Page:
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SW Va. voter turnout called typical for off-year election

Mike Still • Nov 9, 2019 at 9:22 PM

Registrars in far Southwest Virginia said Tuesday’s election turnout for General Assembly and local races was typical or slightly better than expected for an off-year election.

Scott County Registrar Mike Edwards on Friday said that 6,888 of 14,990 eligible voters (45.9%) cast ballots.

Among the four westernmost Southwest Virginia localities, Scott County’s ballot covered a slate of state and local offices including General Assembly House and Senate, board of supervisors, school board, sheriff, commissioner of revenue, treasurer, commonwealth’s attorney, Nickelsville and Weber City mayor, Weber City Town Council and soil and water district board.

“We always hope for more,” Edwards said, “but turnout was a little better than in other off-year elections. We would certainly hope everyone comes out and votes, though.”

In Lee County, Registrar Patsy Burchett said 6,004 of 14,866 eligible voters (40.4%) went to the polls. Burchett said that level also was comparable to county turnout for an off-year election.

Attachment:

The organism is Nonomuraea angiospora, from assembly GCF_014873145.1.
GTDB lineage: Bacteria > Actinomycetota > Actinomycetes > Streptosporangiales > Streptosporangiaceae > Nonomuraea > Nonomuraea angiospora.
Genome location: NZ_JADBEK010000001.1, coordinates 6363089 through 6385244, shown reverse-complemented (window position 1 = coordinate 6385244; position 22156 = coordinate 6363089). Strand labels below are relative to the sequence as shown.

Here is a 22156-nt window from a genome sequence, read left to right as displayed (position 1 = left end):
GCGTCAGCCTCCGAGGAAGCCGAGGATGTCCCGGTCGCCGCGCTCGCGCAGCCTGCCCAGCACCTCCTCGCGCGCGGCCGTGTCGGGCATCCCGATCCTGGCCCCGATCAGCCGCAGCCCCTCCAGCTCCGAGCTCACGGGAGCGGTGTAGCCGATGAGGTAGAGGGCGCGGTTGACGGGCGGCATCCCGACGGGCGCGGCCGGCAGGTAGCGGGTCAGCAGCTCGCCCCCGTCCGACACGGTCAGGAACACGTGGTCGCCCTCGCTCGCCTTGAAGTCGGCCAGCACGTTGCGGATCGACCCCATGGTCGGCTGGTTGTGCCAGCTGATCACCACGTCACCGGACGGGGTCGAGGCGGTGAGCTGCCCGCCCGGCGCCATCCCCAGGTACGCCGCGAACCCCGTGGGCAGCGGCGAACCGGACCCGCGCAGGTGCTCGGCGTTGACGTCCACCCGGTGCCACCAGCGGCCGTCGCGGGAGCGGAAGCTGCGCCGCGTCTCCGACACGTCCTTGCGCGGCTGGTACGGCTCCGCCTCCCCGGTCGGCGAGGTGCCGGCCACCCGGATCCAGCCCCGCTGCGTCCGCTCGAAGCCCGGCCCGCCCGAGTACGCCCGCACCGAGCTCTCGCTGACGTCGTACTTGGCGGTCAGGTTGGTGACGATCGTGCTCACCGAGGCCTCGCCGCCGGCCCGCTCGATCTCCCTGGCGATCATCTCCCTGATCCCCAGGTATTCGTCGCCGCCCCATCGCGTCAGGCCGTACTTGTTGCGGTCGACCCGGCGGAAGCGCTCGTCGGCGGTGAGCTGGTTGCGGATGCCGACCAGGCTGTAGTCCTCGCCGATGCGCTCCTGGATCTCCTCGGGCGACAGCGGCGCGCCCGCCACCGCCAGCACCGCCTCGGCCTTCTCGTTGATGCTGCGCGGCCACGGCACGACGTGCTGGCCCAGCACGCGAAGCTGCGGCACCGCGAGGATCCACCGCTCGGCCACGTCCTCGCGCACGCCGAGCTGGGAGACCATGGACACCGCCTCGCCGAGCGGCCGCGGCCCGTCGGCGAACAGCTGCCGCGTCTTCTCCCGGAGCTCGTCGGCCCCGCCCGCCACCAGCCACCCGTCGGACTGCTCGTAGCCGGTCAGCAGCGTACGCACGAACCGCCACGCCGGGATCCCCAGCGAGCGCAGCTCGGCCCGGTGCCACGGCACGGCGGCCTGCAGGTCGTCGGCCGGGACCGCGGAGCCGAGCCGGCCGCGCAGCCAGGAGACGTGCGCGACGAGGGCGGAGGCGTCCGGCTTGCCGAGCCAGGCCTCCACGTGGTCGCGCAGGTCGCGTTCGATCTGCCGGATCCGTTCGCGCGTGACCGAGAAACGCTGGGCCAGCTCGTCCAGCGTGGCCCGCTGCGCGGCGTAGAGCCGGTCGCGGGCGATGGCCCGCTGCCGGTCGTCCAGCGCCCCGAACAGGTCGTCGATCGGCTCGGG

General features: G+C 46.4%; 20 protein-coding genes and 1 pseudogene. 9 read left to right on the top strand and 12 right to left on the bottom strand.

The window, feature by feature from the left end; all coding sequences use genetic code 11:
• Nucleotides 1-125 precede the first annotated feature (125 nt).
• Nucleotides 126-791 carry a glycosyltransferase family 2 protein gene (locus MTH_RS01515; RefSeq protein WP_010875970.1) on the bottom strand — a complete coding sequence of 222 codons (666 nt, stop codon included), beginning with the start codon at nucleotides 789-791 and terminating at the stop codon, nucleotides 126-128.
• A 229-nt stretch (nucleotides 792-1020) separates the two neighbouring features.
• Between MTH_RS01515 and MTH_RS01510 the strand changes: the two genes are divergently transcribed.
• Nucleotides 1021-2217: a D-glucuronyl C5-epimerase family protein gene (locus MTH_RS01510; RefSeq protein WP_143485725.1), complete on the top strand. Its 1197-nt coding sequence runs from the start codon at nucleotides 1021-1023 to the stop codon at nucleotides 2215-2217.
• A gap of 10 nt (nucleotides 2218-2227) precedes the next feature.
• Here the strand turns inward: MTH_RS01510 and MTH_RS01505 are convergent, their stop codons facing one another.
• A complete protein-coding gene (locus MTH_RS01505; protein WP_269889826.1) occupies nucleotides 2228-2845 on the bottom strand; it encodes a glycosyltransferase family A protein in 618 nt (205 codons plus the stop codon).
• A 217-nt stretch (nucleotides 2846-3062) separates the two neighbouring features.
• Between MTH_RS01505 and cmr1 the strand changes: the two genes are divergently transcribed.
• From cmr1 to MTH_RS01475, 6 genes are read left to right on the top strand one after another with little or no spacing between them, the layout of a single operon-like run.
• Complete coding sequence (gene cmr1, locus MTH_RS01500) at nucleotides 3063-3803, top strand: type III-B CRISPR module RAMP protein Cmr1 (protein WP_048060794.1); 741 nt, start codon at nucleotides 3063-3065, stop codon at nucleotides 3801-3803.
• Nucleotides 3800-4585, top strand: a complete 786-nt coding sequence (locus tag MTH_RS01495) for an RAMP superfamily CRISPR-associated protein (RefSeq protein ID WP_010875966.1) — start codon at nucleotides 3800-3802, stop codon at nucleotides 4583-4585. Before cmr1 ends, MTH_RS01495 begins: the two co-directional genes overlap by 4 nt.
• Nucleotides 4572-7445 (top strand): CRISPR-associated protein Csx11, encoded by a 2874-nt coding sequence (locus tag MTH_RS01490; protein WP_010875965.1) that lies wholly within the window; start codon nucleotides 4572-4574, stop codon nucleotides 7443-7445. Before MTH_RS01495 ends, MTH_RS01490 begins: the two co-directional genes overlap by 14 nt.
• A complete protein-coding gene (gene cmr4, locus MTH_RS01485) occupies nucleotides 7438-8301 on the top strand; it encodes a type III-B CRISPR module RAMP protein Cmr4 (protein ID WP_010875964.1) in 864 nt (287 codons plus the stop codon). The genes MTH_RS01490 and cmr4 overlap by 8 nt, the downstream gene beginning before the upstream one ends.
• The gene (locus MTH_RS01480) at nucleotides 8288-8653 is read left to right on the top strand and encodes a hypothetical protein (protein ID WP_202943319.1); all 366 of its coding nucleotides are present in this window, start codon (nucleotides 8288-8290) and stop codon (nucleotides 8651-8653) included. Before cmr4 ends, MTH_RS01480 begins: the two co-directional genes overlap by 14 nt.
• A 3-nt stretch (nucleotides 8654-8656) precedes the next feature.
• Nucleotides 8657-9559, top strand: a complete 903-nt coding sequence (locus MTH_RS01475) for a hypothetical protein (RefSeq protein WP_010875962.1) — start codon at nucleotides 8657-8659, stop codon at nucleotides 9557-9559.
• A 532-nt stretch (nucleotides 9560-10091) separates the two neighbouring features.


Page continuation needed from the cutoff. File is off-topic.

As in Scott County, Wise and Lee voters cast ballots in races for General Assembly House and Senate, board of supervisors, school board, sheriff, commissioner of revenue, treasurer, commonwealth’s attorney and soil and water conservation district seats.

In Wise County, Registrar Allison Robbins said that 7,236 of 22,851 eligible voters (31.7%) cast ballots Tuesday.

Norton Registrar Marie Muir said Tuesday’s 27.9 percent turnout of city voters was probably due to a slimmer ballot than in the surrounding counties. Of 2,324 eligible voters, 617 chose a commonwealth’s attorney, sheriff, and a state delegate and senator.

“It was a steady day, but slow,” Muir said.

Turnout figures for Tuesday’s elections will not be posted on the Department of Elections website until results are certified. Comparing regional turnouts to 2015, Virginia’s most recent off-year election in which there were no congressional, presidential or gubernatorial races, the statewide turnout was 29.1 percent.

While several races across the region saw write-in candidates, Burchett said that state law requires registrars to compile those names only if a write-in candidate receives 10 percent or more of the total ballots in that race. No write-in candidates received that level of votes in any election across the three counties and Norton.

The State Board of Elections meets on the fourth Friday in November, Nov. 22 this year, to certify the election results.

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